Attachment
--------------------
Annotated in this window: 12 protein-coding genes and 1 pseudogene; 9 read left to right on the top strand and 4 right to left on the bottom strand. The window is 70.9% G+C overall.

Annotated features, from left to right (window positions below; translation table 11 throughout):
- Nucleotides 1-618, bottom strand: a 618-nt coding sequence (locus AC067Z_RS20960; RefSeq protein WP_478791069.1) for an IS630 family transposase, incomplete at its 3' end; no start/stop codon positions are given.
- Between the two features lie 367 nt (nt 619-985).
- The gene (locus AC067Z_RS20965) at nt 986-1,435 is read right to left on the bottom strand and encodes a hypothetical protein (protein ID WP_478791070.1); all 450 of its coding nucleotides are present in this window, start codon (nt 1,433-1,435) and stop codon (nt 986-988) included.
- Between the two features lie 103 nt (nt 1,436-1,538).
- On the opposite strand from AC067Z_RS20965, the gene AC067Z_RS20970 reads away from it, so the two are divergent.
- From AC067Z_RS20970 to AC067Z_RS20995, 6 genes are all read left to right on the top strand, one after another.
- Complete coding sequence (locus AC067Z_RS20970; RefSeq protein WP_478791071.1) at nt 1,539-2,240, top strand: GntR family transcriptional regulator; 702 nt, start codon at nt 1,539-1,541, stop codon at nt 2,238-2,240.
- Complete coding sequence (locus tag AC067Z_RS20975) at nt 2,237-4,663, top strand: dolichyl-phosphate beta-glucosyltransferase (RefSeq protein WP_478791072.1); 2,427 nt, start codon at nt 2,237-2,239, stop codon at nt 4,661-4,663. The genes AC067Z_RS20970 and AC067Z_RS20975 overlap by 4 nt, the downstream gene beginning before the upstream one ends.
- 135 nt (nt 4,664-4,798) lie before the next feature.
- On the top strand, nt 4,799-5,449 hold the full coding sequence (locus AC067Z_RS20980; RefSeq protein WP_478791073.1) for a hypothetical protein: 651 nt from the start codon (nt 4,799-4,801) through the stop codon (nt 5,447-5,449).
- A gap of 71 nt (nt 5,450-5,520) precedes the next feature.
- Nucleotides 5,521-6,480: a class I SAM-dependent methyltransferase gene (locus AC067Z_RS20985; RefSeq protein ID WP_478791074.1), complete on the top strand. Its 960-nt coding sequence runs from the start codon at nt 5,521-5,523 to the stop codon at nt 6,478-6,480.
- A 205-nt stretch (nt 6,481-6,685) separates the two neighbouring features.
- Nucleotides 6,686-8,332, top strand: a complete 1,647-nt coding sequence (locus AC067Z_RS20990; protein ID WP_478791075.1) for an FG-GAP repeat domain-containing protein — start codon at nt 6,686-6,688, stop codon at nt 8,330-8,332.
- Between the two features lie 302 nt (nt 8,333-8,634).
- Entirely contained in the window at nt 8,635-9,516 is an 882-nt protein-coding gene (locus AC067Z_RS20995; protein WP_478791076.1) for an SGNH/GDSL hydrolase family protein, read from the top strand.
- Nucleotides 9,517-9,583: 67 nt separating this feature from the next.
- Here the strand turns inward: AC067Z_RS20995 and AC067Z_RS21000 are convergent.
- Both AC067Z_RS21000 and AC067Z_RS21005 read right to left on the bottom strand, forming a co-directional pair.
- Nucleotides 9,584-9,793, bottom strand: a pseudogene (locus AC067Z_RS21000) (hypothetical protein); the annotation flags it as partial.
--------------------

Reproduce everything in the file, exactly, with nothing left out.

Annotated in this window: 12 protein-coding genes and 1 pseudogene; 9 read left to right on the top strand and 4 right to left on the bottom strand. The window is 70.9% G+C overall.

Annotated features, from left to right (window positions below; translation table 11 throughout):
- Nucleotides 1-618, bottom strand: a 618-nt coding sequence (locus AC067Z_RS20960; RefSeq protein WP_478791069.1) for an IS630 family transposase, incomplete at its 3' end; no start/stop codon positions are given.
- Between the two features lie 367 nt (nt 619-985).
- The gene (locus AC067Z_RS20965) at nt 986-1,435 is read right to left on the bottom strand and encodes a hypothetical protein (protein ID WP_478791070.1); all 450 of its coding nucleotides are present in this window, start codon (nt 1,433-1,435) and stop codon (nt 986-988) included.
- Between the two features lie 103 nt (nt 1,436-1,538).
- On the opposite strand from AC067Z_RS20965, the gene AC067Z_RS20970 reads away from it, so the two are divergent.
- From AC067Z_RS20970 to AC067Z_RS20995, 6 genes are all read left to right on the top strand, one after another.
- Complete coding sequence (locus AC067Z_RS20970; RefSeq protein WP_478791071.1) at nt 1,539-2,240, top strand: GntR family transcriptional regulator; 702 nt, start codon at nt 1,539-1,541, stop codon at nt 2,238-2,240.
- Complete coding sequence (locus tag AC067Z_RS20975) at nt 2,237-4,663, top strand: dolichyl-phosphate beta-glucosyltransferase (RefSeq protein WP_478791072.1); 2,427 nt, start codon at nt 2,237-2,239, stop codon at nt 4,661-4,663. The genes AC067Z_RS20970 and AC067Z_RS20975 overlap by 4 nt, the downstream gene beginning before the upstream one ends.
- 135 nt (nt 4,664-4,798) lie before the next feature.
- On the top strand, nt 4,799-5,449 hold the full coding sequence (locus AC067Z_RS20980; RefSeq protein WP_478791073.1) for a hypothetical protein: 651 nt from the start codon (nt 4,799-4,801) through the stop codon (nt 5,447-5,449).
- A gap of 71 nt (nt 5,450-5,520) precedes the next feature.
- Nucleotides 5,521-6,480: a class I SAM-dependent methyltransferase gene (locus AC067Z_RS20985; RefSeq protein ID WP_478791074.1), complete on the top strand. Its 960-nt coding sequence runs from the start codon at nt 5,521-5,523 to the stop codon at nt 6,478-6,480.
- A 205-nt stretch (nt 6,481-6,685) separates the two neighbouring features.
- Nucleotides 6,686-8,332, top strand: a complete 1,647-nt coding sequence (locus AC067Z_RS20990; protein ID WP_478791075.1) for an FG-GAP repeat domain-containing protein — start codon at nt 6,686-6,688, stop codon at nt 8,330-8,332.
- Between the two features lie 302 nt (nt 8,333-8,634).
- Entirely contained in the window at nt 8,635-9,516 is an 882-nt protein-coding gene (locus AC067Z_RS20995; protein WP_478791076.1) for an SGNH/GDSL hydrolase family protein, read from the top strand.
- Nucleotides 9,517-9,583: 67 nt separating this feature from the next.
- Here the strand turns inward: AC067Z_RS20995 and AC067Z_RS21000 are convergent.
- Both AC067Z_RS21000 and AC067Z_RS21005 read right to left on the bottom strand, forming a co-directional pair.
- Nucleotides 9,584-9,793, bottom strand: a pseudogene (locus AC067Z_RS21000) (hypothetical protein); the annotation flags it as partial.